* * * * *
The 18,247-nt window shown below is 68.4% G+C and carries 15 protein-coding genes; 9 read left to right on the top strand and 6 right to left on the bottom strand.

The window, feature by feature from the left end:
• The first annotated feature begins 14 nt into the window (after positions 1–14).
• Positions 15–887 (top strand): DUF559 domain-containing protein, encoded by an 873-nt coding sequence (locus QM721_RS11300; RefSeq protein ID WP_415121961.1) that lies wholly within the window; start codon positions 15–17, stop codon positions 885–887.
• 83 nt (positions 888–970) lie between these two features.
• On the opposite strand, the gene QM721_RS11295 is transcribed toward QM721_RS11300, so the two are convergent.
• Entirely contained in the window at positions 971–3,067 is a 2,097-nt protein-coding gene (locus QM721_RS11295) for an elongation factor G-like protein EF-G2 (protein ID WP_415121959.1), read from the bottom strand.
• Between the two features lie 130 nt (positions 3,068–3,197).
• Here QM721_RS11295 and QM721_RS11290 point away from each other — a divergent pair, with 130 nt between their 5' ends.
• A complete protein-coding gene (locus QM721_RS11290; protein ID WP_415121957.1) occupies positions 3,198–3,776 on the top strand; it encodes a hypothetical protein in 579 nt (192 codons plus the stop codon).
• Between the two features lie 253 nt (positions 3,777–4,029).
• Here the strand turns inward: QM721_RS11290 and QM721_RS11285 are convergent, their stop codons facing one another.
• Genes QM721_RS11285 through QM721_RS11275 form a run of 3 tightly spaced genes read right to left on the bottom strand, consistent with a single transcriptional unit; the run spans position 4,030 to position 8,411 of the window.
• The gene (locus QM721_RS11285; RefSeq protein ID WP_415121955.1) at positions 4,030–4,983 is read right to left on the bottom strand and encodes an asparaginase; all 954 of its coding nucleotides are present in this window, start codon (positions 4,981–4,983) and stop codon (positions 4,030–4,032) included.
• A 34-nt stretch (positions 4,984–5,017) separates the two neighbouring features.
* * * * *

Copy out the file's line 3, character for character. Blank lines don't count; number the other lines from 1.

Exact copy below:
• The first annotated feature begins 14 nt into the window (after positions 1–14).